Cedar Posts is pleased to share this with you. Unsolicited but frank discussion concerning the time at hand and the potential dangers our Officers face.
As each of us are glaringly aware, we are on the eve of substantial news and events.
The Kerrick verdict, whether one of conviction or acquittal for voluntary manslaughter will signify to each of us, perhaps in a varied, unique way, the state of our society, the police department, the criminal justice system, and government.
This will take the form of an opinion, which we are each entitled to, and will likely drive our perceptions and future actions to some degree.
This sequence of events and processes is not exclusive to CMPD officers. Citizens are closely watching this trial and awaiting the verdict, some supporting a conviction for a myriad of reasons, others supporting Kerrick.
These opinions can and will be rooted in fact in many instances, though others will inject emotion to ignore those same facts in forming their respective opinions. This cannot be changed, and is to be expected.
What I wish to convey is not to choose a side or offer an opinion on what should occur when the jury reaches a decision (though I’m very much for dismissal), but instead to discuss the implications for the individual officer in the field and off duty should they agree that Wes Kerrick was justified in his use of force.
Before I move further into the topic, I will say this: I am not a law enforcement officer, nor have I ever been. However, I do hold multiple degrees/certifications in related fields and have conducted sponsored academic research in the fields of criminal justice, multiple areas of law, interagency response operations, communications, physical security, terrorism and homeland security.
I am certain your supervisors have poised you to be aware of and respond to protests, civil disobedience, uncivil disobedience, and an increase in property crime and violence should Officer Kerrick’s case be dismissed. While I am certain the advice and guidance given on how to cope with these circumstances is sound, I wish to discuss another aspect of officer safety and situational awareness.
While many protesters will disperse, comply, or otherwise be a “non-threat,” some will assert themselves as agitators and will be met with appropriate actions. While protesters can be broken into these two main categories, there is a third type of subversive that is commonly referred to as the “lone wolf.” I am sure all of you are familiar with this term, but I mention it to underscore the fact that this loner is often more difficult to detect, more calculating, and may target officers at a time and place of their choosing. This is in contrast to the protestor, who will gather in a public, symbolic space—such as the courthouse or LEC to make his or her statement.
Existing research indicates that lone wolves, like terrorists choose the path of least resistance (and greatest effectiveness) in their attacks. Typically, this means one wishing to cause harm to civilians will find crowded urban areas, such as downtown, markets, transportation hubs, etc. to begin shooting or to detonate an explosive device.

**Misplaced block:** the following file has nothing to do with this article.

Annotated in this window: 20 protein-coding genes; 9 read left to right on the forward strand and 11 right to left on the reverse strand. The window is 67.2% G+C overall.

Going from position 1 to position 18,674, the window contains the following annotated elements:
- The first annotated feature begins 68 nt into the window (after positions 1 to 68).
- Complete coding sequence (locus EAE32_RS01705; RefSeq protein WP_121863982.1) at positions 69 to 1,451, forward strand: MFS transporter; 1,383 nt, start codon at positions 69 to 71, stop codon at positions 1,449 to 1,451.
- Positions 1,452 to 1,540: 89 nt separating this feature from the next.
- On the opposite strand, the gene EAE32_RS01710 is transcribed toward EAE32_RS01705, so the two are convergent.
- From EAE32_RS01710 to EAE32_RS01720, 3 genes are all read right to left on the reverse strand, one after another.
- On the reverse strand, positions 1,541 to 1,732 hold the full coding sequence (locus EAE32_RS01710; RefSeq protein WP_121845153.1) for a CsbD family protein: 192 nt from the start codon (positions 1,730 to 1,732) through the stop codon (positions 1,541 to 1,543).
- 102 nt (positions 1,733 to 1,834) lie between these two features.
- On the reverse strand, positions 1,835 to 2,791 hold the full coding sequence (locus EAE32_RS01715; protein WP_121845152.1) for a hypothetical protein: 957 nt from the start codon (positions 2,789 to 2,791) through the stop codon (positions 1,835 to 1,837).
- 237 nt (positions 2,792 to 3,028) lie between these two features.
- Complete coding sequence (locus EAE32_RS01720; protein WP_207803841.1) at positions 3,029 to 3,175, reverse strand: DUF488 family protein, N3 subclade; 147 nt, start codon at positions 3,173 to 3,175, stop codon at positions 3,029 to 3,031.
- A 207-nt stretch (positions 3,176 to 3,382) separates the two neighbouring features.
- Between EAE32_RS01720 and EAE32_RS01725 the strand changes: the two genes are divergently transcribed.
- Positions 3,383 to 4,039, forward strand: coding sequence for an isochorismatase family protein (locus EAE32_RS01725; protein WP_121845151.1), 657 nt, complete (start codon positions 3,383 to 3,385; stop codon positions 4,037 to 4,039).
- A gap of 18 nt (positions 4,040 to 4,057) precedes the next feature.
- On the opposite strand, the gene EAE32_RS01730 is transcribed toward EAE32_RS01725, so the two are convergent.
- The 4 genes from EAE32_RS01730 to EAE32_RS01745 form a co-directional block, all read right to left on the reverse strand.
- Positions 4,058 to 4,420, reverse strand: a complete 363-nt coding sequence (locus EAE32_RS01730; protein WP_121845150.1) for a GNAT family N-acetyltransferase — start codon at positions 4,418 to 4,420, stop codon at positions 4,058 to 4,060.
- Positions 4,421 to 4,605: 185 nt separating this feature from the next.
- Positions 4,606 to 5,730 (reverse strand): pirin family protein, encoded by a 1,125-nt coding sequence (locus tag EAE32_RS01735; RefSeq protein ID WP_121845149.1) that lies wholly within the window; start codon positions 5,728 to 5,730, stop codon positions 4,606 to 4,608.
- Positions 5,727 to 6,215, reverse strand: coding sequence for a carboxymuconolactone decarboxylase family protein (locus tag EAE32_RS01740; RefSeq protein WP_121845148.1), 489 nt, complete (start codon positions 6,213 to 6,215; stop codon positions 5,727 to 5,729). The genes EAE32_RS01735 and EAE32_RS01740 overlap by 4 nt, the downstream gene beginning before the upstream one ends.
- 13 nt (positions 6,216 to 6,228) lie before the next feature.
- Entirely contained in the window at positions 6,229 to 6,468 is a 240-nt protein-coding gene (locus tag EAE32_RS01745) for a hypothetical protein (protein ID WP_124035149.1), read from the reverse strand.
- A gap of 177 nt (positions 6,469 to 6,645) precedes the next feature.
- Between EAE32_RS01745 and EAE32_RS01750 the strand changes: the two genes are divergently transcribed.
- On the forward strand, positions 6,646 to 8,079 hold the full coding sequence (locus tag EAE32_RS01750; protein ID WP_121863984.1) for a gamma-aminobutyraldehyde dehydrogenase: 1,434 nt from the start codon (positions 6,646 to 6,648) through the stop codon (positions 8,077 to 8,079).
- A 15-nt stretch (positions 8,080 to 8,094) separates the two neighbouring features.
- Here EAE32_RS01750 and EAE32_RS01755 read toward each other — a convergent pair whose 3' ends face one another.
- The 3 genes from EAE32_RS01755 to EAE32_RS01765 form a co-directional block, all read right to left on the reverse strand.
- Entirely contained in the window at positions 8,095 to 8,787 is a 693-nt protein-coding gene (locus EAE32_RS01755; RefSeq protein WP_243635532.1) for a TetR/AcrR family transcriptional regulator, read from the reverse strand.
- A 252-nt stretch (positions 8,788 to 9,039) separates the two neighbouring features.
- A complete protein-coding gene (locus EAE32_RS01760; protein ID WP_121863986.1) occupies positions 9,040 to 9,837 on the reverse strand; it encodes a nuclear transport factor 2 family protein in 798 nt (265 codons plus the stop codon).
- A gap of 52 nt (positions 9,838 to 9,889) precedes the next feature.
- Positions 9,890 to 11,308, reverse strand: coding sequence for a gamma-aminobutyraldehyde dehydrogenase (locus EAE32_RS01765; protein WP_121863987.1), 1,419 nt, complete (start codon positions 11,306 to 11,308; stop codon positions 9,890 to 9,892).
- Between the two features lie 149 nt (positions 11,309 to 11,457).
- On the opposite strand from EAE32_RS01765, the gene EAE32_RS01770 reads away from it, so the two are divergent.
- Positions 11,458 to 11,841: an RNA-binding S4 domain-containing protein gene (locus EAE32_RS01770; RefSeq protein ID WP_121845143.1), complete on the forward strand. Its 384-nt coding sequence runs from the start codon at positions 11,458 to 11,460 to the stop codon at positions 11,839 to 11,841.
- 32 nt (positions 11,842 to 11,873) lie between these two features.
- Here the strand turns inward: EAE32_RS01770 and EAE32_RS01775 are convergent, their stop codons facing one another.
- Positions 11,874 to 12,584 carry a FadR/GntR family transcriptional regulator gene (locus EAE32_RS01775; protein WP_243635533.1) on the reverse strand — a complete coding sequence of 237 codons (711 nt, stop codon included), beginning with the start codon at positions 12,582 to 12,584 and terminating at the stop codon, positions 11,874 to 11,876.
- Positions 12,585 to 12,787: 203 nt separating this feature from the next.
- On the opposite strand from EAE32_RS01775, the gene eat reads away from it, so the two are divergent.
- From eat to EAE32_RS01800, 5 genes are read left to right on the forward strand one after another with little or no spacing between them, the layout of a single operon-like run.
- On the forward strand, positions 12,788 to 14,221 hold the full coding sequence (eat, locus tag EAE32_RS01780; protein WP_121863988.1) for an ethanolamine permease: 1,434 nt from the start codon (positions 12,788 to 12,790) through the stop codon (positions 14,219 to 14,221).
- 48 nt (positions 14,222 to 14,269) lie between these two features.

Interestingly enough, when a government authority, such as a political figure or police officer is the target, the trend in (attack) location selection is the opposite of that for a civilian. To simply put it, you are safest when downtown, at a protest, or at a transportation hub. You are most vulnerable in isolated areas: on patrol alone, zone checks, or at your home or running errands are a few examples of these isolated areas. In these locations, targets are not hard, and cover, concealment, and egress is often adequate or favorable for the attacker.
I am long winded so I will try to make the next few bits as concise as possible:
Public records (property, salary databases), internet queries (church and club affiliations, craigslist ads, databases that yield possible spouse names), social media accounts and news or social media stories featuring information about officers are all useful forms of open source intelligence for an adversary to potentially use against you.
Anything you say over the radio off of conference, to include using personal phone numbers, zone checks (many of you like the same ones over and over), and the use of common names to save time all provide signals intelligence which can be used with open source sets of information to identify you, predict your movements, determine your area of operation (off duty), and your affiliations within your community.
These pieces of information, when pieced together, allow an adversary to “research” you to figure out when you are most vulnerable, thus increasing their ability to attack you without detection or capture.
I will not explain the nuances of collecting data and processing it to yield your full name, phone number, address, wife’s name, response area, unit number and common zone checks, but it is manageable for a motivated individual. It only takes patience to create a set of actionable data which will aid an adversary in target selection and ambush. I took a look at this, collected the data, analyzed it for a potential research topic, and the ease of the process scared me. To explain these elements more openly and with greater detail would be to provide a “how to guide” for an adversary, which I am very much against.